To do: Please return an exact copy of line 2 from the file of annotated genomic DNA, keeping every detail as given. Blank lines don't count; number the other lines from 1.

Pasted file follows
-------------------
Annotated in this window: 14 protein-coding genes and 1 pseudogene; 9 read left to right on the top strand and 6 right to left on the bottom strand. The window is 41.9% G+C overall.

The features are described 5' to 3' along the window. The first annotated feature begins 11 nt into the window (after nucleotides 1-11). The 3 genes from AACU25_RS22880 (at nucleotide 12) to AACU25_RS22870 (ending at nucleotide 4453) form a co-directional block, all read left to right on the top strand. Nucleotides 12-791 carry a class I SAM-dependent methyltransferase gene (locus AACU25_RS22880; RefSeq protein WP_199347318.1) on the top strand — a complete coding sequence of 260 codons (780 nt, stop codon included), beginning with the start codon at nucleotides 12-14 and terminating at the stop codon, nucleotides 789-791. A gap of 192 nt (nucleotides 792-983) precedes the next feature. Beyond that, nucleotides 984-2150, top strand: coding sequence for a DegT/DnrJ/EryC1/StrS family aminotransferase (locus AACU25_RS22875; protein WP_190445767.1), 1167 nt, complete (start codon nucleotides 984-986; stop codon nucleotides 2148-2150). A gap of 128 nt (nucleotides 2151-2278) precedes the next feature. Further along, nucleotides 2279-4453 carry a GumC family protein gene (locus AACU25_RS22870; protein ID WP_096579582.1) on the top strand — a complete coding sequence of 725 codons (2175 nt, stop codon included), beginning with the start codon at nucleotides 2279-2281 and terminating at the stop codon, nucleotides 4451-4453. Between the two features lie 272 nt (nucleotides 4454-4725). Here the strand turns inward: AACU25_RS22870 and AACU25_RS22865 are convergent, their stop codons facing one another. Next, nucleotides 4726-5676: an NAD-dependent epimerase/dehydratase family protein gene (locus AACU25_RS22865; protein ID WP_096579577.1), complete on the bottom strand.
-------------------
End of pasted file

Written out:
The features are described 5' to 3' along the window. The first annotated feature begins 11 nt into the window (after nucleotides 1-11). The 3 genes from AACU25_RS22880 (at nucleotide 12) to AACU25_RS22870 (ending at nucleotide 4453) form a co-directional block, all read left to right on the top strand. Nucleotides 12-791 carry a class I SAM-dependent methyltransferase gene (locus AACU25_RS22880; RefSeq protein WP_199347318.1) on the top strand — a complete coding sequence of 260 codons (780 nt, stop codon included), beginning with the start codon at nucleotides 12-14 and terminating at the stop codon, nucleotides 789-791. A gap of 192 nt (nucleotides 792-983) precedes the next feature. Beyond that, nucleotides 984-2150, top strand: coding sequence for a DegT/DnrJ/EryC1/StrS family aminotransferase (locus AACU25_RS22875; protein WP_190445767.1), 1167 nt, complete (start codon nucleotides 984-986; stop codon nucleotides 2148-2150). A gap of 128 nt (nucleotides 2151-2278) precedes the next feature. Further along, nucleotides 2279-4453 carry a GumC family protein gene (locus AACU25_RS22870; protein ID WP_096579582.1) on the top strand — a complete coding sequence of 725 codons (2175 nt, stop codon included), beginning with the start codon at nucleotides 2279-2281 and terminating at the stop codon, nucleotides 4451-4453. Between the two features lie 272 nt (nucleotides 4454-4725). Here the strand turns inward: AACU25_RS22870 and AACU25_RS22865 are convergent, their stop codons facing one another. Next, nucleotides 4726-5676: an NAD-dependent epimerase/dehydratase family protein gene (locus AACU25_RS22865; protein ID WP_096579577.1), complete on the bottom strand.